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News & Views

Posted by Barbie
on 25th May 2010

For some time now I have been promising to publish the list of CPAN Authors who for one reason or another, appear to be uncontactable. These are authors, who when using their PAUSEID @ cpan.org address, generates a rejection of some form. Typically this appears to be for addresses which are set up to be used in redirection, which have since been made obsolete (perhaps from changing jobs or personal domain), but there are a few that are just not setup to receive emails.

I have now created a Missing In Action page, which I will keep updated as I receive bounce backs from the CPAN Testers daily summaries. In some cases bounce backs require verification from a real person, and I do eventually get round to those, but the ones listed are specifically for emails that are outright rejected. If you have not been receiving any CPAN Testers summaries or reports and have been expecting some, please first check this list to ensure that you haven't had your preferences disabled.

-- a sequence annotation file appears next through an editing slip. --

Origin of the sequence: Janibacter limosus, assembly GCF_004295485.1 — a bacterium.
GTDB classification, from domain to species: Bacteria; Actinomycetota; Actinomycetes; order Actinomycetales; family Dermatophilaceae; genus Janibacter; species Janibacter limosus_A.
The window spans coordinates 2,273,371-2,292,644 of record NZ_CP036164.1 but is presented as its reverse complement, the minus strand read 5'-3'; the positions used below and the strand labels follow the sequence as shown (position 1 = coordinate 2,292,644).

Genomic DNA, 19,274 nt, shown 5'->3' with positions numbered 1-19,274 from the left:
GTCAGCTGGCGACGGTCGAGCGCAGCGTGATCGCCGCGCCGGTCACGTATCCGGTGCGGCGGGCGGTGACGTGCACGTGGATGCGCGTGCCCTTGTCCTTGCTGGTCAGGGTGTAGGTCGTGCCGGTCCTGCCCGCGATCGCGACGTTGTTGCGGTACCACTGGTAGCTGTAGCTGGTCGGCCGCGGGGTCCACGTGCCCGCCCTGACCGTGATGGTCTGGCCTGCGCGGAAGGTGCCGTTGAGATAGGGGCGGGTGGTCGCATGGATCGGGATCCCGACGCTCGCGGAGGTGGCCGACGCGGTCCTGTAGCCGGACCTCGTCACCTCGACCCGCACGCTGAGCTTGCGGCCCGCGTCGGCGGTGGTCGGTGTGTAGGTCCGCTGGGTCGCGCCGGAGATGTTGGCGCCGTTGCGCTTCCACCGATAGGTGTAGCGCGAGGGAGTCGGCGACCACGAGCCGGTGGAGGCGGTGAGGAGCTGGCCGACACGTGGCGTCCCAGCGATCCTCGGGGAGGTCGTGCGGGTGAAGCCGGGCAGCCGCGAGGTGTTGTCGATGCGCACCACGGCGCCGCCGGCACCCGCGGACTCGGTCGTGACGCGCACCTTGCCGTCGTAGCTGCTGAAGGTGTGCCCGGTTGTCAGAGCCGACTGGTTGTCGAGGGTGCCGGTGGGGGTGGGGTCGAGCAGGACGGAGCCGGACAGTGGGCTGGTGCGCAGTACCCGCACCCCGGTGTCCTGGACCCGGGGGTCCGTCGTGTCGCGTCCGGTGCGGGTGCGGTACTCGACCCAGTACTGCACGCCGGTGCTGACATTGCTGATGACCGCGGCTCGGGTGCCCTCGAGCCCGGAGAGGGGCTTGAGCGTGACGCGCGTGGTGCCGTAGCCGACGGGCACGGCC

If you are on the list, please read the instruction on the page, to learn how to enable your PAUSE email, and to get your CPAN Tester preferences re-enabled.

File Under: pause / prefs
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Posted by Barbie
on 25th May 2010

Recently Leo Lapworth updated several of the perl.org sites he's been working on to list the current stats for CPAN, as was previously seen in the footer of each search.cpan.org page. It's good to remind people (even subconsciously) just how big CPAN is. In his post Leo also wondered what the 20,000th distribution was. With the CPAN Testers database holding lots of stats about CPAN, as well as the CPAN Testers reports, it was fairly straightforward to extract some numbers. In fact it proved so straightforward I promised to include it in the CPAN Testers Statistics website.

I'm pleased to say I finally found some time to do just that, and have revamped the CPAN Statistics page to include the CPAN Milestones. Now you can keep up to date with what distributions are hitting some significant milestones.

Posted by Barbie
on 17th May 2010